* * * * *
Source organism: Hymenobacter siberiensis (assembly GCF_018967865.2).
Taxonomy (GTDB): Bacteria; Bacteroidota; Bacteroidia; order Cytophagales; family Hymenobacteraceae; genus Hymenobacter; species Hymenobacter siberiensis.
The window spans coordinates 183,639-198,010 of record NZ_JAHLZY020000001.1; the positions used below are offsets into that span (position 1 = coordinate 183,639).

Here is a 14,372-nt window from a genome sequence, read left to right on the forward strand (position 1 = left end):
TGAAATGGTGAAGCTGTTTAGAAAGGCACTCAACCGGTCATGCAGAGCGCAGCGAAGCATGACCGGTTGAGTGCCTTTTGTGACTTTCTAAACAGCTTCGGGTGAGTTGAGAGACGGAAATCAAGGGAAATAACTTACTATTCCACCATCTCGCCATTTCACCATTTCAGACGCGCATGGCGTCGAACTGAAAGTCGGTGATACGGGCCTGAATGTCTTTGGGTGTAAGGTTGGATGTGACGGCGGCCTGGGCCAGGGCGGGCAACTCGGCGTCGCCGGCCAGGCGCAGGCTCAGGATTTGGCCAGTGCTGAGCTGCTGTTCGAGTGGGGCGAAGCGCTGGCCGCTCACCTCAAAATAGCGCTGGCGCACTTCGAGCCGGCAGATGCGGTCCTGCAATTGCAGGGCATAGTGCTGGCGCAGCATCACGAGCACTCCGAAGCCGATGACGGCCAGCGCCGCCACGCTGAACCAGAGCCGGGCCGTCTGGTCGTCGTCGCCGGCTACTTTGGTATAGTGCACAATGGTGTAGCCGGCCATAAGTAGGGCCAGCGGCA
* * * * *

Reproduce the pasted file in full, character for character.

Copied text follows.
Source organism: Hymenobacter siberiensis (assembly GCF_018967865.2).
Taxonomy (GTDB): Bacteria; Bacteroidota; Bacteroidia; order Cytophagales; family Hymenobacteraceae; genus Hymenobacter; species Hymenobacter siberiensis.
The window spans coordinates 183,639-198,010 of record NZ_JAHLZY020000001.1; the positions used below are offsets into that span (position 1 = coordinate 183,639).

Here is a 14,372-nt window from a genome sequence, read left to right on the forward strand (position 1 = left end):
TGAAATGGTGAAGCTGTTTAGAAAGGCACTCAACCGGTCATGCAGAGCGCAGCGAAGCATGACCGGTTGAGTGCCTTTTGTGACTTTCTAAACAGCTTCGGGTGAGTTGAGAGACGGAAATCAAGGGAAATAACTTACTATTCCACCATCTCGCCATTTCACCATTTCAGACGCGCATGGCGTCGAACTGAAAGTCGGTGATACGGGCCTGAATGTCTTTGGGTGTAAGGTTGGATGTGACGGCGGCCTGGGCCAGGGCGGGCAACTCGGCGTCGCCGGCCAGGCGCAGGCTCAGGATTTGGCCAGTGCTGAGCTGCTGTTCGAGTGGGGCGAAGCGCTGGCCGCTCACCTCAAAATAGCGCTGGCGCACTTCGAGCCGGCAGATGCGGTCCTGCAATTGCAGGGCATAGTGCTGGCGCAGCATCACGAGCACTCCGAAGCCGATGACGGCCAGCGCCGCCACGCTGAACCAGAGCCGGGCCGTCTGGTCGTCGTCGCCGGCTACTTTGGTATAGTGCACAATGGTGTAGCCGGCCATAAGTAGGGCCAGCGGCA